America’s Big, Expensive Correctional System: A Look at the Numbers
Everyone knows that the American penal system is imperfect — one might even go so far as to say deeply flawed. This is perhaps a reflection of the size and demand of the U.S. incarceration rate. With such an enormous beast of a system to contend with, things are bound to be imperfect, given how ill prepared most administrative machinery is. Just how big is the U.S. penal system, and how much does it cost to run it? The answer is, unsurprisingly, that the U.S. prison population is huge, and that it costs — you guessed it — quite a lot.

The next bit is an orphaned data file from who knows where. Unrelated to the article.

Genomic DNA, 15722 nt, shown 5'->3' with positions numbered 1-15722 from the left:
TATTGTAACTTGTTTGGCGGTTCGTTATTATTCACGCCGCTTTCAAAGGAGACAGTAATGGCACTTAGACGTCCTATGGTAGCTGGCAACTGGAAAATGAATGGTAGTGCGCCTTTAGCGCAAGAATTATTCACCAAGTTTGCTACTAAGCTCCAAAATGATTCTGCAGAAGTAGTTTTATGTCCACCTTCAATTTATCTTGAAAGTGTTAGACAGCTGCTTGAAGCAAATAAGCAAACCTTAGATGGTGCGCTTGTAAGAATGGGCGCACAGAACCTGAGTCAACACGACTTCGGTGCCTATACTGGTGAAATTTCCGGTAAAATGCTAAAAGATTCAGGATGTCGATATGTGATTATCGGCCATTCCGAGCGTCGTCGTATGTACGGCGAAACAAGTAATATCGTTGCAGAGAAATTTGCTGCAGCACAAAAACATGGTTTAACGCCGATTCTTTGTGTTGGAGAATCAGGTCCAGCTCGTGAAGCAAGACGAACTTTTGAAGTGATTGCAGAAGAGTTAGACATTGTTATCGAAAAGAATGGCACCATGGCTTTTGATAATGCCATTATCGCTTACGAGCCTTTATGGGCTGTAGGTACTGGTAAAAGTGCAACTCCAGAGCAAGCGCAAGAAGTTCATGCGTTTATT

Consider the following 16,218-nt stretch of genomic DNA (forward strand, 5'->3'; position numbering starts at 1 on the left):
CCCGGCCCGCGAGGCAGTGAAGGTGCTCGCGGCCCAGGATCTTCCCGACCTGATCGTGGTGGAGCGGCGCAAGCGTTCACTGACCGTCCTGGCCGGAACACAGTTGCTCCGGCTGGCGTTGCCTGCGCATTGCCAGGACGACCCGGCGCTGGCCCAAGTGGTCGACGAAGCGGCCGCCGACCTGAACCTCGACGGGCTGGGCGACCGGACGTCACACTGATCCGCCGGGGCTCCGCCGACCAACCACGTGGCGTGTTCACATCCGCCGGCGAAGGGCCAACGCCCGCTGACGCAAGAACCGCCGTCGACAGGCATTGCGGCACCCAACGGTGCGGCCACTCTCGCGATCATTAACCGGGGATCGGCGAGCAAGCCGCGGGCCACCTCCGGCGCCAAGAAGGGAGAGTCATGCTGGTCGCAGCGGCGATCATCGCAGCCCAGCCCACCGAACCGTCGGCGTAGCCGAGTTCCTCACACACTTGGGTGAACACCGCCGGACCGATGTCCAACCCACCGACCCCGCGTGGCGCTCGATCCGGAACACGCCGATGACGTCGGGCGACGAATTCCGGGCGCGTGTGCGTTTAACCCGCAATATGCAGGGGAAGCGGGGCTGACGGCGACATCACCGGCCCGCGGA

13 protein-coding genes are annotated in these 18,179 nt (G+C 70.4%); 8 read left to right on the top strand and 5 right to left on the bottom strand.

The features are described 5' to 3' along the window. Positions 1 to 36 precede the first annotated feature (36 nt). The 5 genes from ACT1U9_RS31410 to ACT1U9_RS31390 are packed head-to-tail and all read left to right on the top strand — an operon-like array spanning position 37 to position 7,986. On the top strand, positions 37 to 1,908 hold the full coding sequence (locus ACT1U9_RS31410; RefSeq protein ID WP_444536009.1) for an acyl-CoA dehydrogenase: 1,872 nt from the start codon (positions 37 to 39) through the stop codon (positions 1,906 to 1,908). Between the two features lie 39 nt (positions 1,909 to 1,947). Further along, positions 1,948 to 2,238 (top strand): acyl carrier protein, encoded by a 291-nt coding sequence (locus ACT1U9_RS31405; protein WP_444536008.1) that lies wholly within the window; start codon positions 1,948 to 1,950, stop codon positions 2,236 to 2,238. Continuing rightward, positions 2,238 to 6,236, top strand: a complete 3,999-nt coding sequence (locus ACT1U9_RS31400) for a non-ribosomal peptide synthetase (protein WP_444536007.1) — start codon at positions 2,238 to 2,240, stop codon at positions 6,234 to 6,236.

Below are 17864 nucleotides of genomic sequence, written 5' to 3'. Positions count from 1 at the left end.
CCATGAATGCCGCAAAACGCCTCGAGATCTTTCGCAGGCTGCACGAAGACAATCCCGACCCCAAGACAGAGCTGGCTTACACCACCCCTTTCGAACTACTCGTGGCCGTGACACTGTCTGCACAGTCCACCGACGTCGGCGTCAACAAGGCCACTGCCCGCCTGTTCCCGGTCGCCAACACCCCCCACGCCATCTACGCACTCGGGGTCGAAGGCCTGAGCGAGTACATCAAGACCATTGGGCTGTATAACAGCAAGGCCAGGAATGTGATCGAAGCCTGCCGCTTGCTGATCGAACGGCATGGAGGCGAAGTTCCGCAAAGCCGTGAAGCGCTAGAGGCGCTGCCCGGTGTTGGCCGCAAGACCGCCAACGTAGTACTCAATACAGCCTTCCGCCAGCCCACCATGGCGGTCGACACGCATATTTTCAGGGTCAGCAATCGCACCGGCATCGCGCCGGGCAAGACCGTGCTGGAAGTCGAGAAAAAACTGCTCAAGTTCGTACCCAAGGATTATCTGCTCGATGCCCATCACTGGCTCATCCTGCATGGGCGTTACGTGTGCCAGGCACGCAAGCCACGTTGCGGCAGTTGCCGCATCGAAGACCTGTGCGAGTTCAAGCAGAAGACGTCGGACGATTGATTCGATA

In 2008 The New York Times pointed out that the U.S. population represented only 5 percent of the global population, but that it holds nearly 25 percent of the total world prison population. The most recent stats offered by the Bureau of Justice Statistics puts the number of individuals in the adult correctional system at 6.9 million by the end of 2012. 2008 put the prison population at 1.6 million, according to the Bureau of Justice Statistics, and in 2011 the U.S. still had the highest prison population in the world, with half of the total world prison population made up for by the U.S., Russia, and China alone — according to a report from the International Centre for Prison Studies.